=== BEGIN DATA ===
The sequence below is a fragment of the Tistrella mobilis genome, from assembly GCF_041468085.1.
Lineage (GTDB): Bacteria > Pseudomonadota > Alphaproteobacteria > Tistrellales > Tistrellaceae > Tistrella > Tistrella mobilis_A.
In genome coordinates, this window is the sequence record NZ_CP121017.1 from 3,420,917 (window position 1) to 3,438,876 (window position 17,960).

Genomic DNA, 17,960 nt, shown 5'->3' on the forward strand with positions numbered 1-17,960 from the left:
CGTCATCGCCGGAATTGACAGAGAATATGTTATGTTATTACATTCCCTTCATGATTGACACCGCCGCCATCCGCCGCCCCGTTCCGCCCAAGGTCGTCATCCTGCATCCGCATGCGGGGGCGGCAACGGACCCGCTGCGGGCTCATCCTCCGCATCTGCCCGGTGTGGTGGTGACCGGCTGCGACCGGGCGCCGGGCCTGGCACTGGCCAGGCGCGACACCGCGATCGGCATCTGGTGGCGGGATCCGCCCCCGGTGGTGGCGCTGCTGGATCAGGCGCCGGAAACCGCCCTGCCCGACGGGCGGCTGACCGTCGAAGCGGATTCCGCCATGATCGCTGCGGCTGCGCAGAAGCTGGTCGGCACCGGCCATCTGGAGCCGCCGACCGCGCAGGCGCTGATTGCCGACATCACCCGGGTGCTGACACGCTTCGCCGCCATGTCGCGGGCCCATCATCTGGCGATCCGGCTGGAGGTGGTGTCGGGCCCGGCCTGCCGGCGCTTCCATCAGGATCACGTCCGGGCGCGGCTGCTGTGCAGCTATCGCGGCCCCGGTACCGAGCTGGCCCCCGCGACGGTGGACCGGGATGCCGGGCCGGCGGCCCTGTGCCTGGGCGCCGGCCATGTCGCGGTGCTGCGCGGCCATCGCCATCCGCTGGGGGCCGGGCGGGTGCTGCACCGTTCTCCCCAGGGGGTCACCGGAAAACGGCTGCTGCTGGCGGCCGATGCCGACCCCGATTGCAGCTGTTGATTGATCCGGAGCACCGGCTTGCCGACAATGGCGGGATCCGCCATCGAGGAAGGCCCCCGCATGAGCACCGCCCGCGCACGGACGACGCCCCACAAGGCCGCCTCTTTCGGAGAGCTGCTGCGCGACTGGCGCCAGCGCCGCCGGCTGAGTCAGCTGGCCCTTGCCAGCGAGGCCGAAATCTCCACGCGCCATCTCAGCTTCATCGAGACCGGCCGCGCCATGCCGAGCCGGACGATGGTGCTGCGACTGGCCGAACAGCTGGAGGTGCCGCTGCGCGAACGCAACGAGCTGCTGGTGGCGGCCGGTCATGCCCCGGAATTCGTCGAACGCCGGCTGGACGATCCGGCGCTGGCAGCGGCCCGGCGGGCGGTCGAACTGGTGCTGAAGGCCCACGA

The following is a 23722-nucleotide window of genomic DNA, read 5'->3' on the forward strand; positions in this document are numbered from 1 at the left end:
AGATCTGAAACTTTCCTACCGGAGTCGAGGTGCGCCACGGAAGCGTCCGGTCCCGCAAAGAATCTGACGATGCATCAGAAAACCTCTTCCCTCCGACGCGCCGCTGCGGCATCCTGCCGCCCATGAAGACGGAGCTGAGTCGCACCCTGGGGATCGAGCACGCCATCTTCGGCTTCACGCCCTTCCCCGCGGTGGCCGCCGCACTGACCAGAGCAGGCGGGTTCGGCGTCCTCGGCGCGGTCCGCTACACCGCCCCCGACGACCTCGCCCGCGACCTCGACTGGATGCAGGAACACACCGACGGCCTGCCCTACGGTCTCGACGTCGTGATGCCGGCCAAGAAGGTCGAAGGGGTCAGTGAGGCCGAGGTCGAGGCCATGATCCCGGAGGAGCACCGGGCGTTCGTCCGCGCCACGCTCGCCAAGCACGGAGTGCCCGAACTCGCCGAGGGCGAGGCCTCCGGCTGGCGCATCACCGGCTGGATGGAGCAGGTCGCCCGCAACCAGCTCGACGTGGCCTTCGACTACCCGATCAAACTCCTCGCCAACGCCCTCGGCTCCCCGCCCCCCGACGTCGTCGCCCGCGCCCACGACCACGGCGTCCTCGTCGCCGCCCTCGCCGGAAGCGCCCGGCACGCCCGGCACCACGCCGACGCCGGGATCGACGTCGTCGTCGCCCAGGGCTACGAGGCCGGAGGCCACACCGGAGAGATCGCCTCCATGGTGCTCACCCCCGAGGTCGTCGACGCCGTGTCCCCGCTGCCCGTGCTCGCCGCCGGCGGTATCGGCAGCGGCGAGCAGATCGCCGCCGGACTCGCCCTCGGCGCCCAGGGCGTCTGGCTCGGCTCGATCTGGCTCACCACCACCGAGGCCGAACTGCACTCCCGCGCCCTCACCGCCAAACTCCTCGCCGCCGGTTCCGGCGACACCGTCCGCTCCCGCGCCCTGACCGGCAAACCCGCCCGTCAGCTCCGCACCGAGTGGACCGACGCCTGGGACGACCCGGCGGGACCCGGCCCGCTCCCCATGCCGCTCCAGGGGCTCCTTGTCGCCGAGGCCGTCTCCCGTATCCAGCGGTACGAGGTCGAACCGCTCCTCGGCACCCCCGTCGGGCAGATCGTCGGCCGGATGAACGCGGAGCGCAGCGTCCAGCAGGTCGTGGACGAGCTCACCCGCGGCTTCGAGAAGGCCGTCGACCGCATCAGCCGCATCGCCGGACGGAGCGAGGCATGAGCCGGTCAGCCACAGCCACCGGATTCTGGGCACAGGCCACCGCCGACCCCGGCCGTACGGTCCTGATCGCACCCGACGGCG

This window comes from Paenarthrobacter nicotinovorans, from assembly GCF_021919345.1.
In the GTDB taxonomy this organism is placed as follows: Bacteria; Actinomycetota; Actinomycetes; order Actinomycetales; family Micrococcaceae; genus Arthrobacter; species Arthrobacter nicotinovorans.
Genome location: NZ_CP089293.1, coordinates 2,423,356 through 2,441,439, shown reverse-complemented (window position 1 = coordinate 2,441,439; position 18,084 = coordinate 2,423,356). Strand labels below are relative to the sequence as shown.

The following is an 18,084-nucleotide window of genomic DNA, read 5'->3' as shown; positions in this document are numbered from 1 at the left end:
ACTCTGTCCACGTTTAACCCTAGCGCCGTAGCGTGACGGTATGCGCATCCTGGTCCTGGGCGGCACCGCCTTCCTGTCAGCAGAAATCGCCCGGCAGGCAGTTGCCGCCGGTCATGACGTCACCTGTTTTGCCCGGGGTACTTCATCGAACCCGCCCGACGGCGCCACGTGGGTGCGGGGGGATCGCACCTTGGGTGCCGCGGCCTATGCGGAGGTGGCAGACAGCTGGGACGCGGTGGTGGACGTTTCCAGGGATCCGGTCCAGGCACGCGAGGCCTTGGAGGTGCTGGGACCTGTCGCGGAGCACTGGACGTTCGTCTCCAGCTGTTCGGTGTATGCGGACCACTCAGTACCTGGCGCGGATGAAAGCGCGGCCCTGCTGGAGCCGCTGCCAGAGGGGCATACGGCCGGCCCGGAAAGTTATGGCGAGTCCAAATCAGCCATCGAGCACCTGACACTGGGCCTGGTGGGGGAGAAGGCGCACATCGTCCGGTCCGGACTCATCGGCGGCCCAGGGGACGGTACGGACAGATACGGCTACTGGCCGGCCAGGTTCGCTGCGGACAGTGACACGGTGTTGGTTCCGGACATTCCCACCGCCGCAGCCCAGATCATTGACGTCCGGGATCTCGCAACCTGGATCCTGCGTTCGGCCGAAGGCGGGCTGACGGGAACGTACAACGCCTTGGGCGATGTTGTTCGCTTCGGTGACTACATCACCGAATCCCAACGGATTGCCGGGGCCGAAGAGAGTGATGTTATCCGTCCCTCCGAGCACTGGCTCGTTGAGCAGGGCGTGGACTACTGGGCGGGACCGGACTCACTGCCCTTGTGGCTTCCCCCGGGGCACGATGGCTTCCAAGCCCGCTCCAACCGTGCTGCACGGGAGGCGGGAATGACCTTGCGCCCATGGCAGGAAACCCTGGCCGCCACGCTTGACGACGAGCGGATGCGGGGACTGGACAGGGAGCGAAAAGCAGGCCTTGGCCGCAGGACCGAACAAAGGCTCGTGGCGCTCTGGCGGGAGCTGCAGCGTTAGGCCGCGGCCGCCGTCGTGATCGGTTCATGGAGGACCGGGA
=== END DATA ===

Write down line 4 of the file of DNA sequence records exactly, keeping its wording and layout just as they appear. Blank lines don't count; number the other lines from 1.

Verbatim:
Genomic DNA, 17,960 nt, shown 5'->3' on the forward strand with positions numbered 1-17,960 from the left: